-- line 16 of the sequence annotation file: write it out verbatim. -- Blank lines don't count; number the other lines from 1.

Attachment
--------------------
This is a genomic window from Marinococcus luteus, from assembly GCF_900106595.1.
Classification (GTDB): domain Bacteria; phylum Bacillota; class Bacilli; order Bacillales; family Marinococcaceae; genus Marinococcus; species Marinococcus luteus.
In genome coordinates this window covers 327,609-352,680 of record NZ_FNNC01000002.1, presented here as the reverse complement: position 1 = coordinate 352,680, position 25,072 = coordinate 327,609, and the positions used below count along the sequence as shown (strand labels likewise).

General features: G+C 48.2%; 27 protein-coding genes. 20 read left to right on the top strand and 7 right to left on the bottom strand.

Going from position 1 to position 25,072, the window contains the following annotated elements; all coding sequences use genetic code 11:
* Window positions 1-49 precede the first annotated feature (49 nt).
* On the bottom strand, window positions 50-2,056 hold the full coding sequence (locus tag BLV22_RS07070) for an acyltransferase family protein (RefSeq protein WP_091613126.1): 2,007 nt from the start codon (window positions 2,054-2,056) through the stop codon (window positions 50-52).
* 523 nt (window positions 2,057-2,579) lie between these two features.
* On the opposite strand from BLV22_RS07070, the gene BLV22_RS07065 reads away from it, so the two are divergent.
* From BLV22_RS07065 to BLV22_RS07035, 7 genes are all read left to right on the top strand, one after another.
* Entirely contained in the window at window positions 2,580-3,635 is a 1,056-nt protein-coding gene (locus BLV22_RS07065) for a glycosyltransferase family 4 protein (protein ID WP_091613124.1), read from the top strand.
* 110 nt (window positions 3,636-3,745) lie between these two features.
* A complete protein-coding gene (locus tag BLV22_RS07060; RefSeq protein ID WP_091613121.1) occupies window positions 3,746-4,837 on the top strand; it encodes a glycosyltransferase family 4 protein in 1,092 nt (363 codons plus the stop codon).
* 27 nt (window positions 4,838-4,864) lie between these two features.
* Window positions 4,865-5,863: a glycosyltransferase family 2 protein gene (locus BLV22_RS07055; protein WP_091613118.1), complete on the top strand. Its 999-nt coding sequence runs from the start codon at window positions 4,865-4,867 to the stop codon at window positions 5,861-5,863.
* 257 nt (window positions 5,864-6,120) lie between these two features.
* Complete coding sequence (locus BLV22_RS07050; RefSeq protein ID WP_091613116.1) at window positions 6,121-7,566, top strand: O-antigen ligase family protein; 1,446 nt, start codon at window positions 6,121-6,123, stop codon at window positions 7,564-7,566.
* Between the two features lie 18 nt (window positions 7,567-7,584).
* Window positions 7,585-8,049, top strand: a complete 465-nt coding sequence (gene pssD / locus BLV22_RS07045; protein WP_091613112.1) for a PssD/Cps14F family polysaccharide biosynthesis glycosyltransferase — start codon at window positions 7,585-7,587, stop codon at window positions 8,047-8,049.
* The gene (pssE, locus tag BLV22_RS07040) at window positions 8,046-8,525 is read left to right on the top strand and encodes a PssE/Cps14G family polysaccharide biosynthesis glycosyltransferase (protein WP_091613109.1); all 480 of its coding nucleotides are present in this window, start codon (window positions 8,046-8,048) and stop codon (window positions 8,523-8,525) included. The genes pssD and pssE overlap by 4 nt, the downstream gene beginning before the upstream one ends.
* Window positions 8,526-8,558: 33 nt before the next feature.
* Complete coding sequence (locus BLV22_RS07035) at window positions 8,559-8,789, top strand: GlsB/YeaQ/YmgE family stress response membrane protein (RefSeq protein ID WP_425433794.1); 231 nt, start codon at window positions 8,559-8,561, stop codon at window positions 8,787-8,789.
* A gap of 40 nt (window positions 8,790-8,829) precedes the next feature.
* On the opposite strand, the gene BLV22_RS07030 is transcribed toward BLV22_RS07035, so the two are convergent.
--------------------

* 257 nt (window positions 5,864-6,120) lie between these two features.